The city of Male (capital of Maldives) on 04 September 2014, suffered a major drinking water crisis with a breakdown of its main RO plant. The city had to be sustained with over 100T of drinking water per day till the plant was re-operationalized. Based on a request by the Government of Maldives, the IAF responded with alacrity and deployed three C-17 and three IL- 76 aircraft to airlift packaged water from Delhi to Arakkonam, and thereon to Male.

The Indian Air Force airlifted 374 tonnes of drinking water to Male between 05 September and 07 September 2014. India also dispatched cyclone relief materials to Fiji in February 2016 and was the “first responder” to calls of assistance—providing relief supplies and medical assistance to flood-ravaged peoples of Sri Lanka in June 2017 and in the rescue of Bangladeshis swept off the coast due to cyclone Mora.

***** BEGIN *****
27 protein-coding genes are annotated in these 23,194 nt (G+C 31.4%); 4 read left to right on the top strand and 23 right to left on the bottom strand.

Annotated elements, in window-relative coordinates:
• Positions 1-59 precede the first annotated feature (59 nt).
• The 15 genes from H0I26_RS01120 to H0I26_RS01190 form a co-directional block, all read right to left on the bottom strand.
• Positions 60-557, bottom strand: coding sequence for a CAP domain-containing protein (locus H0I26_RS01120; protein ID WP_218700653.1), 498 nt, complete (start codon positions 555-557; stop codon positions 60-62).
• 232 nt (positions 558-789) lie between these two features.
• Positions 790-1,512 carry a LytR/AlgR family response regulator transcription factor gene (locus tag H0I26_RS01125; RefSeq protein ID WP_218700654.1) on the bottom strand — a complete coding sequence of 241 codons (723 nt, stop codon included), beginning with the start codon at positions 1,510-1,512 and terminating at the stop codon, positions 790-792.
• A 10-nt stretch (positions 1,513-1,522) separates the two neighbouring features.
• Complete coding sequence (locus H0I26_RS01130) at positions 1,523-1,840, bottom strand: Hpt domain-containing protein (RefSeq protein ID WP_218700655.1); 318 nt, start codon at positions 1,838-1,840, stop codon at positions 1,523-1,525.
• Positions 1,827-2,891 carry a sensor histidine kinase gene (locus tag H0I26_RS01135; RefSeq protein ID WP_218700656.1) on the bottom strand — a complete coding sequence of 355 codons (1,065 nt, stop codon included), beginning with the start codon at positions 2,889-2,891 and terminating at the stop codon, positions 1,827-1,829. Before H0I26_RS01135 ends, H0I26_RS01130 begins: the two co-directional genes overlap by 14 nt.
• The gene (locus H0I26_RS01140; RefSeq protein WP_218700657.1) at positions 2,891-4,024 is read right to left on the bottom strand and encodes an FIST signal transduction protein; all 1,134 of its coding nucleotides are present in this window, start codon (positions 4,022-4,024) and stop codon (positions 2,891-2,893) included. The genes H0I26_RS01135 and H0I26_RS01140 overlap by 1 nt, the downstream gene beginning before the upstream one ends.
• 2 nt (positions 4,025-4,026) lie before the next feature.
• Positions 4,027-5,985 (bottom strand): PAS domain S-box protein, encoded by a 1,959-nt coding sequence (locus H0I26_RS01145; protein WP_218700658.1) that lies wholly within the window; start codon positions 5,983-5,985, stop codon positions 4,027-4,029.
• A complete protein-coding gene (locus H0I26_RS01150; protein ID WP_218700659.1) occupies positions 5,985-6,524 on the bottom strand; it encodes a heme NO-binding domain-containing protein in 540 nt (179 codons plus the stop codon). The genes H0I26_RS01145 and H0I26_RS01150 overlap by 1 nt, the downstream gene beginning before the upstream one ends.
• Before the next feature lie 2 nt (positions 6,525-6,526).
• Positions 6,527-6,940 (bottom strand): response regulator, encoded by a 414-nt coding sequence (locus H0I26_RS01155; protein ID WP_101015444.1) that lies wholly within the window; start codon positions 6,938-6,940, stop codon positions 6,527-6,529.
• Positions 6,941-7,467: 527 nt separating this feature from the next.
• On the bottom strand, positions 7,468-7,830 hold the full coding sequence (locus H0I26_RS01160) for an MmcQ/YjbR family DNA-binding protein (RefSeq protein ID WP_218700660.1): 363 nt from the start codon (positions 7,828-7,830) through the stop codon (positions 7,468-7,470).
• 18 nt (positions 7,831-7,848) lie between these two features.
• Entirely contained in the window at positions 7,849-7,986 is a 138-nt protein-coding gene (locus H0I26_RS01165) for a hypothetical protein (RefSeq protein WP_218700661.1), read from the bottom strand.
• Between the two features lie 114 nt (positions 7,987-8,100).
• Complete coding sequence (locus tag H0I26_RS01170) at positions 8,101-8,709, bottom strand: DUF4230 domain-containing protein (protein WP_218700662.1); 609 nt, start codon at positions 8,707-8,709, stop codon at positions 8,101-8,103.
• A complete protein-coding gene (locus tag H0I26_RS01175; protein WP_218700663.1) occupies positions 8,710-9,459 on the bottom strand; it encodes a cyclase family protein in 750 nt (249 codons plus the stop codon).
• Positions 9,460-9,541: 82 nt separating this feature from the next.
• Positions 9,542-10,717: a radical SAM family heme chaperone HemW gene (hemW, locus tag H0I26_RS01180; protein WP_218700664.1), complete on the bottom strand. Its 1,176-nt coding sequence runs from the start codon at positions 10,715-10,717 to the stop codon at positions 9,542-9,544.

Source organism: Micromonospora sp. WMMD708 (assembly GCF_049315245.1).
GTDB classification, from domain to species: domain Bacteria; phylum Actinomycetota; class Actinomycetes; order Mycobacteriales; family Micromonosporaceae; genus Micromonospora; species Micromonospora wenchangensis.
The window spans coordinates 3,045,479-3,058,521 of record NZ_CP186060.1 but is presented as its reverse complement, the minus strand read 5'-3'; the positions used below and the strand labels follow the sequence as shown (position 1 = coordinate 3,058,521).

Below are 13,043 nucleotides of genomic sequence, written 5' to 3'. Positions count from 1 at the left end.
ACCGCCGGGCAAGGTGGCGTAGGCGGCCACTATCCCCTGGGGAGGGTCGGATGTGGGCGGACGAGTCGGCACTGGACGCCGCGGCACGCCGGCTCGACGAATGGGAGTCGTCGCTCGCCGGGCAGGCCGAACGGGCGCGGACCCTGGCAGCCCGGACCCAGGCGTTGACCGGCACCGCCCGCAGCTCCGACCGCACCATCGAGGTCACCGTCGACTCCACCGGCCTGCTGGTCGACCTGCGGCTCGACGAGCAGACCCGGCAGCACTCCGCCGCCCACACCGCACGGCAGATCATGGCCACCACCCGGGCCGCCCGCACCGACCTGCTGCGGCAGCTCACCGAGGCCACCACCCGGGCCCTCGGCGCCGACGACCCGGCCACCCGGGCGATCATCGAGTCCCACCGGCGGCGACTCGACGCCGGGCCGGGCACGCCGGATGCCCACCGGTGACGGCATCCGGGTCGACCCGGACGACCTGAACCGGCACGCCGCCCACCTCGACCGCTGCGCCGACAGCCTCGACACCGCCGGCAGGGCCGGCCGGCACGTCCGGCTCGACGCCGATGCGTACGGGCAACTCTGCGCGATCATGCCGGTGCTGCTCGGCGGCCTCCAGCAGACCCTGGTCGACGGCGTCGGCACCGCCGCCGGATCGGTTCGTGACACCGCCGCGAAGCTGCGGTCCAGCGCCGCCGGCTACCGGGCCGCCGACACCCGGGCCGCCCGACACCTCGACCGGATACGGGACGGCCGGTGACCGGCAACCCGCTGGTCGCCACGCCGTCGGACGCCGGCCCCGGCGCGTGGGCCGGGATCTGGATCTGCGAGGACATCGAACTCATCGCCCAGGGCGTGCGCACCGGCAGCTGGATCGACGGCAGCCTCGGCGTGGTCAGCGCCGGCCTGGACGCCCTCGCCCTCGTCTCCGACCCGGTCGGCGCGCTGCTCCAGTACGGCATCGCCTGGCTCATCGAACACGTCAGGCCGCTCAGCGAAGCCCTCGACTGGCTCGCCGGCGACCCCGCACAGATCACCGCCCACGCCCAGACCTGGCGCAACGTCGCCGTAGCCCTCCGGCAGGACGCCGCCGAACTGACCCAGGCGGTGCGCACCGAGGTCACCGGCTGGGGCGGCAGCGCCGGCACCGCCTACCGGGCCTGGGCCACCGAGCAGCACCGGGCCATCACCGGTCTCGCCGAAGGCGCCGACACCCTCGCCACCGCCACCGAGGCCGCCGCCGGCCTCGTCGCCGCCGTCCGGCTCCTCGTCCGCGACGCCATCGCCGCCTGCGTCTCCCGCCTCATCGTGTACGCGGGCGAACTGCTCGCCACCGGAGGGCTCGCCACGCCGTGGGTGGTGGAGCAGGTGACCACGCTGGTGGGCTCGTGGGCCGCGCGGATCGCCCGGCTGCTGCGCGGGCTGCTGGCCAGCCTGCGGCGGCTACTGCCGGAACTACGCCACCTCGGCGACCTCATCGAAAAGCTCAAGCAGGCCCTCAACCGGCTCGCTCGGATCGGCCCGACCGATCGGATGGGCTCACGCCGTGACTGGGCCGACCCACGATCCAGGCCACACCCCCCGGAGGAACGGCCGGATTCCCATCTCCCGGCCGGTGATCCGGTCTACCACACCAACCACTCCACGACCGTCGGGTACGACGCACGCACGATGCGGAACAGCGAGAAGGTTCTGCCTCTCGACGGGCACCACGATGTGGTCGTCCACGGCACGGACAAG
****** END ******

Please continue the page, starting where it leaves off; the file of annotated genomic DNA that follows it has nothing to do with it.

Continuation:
Indian Air Force – Missions in India

Other than these operations and missions carried out beyond Indian borders, the IAF, has carried out many relief and rescue operations within the country. 

INDIAN AIR FORCE

In the 21st century, with the rapid pace of urban development and fast industrialization, India has been facing increased frequency and magnitude of natural disasters, bringing its high vulnerability to the fore. The massive floods in Assam (2000 CE), the Bhuj earthquake on 26 January 2001, the unforgettable Tsunami of December 2004, the devastating earthquake in Urusa sector of Kashmir in 2005, the 2008 Bihar Kosi disaster, the August 2010 cloud burst in Leh; and the September 2011 Sikkim earthquake have seen the IAF’s capabilities in handling the disasters effectively.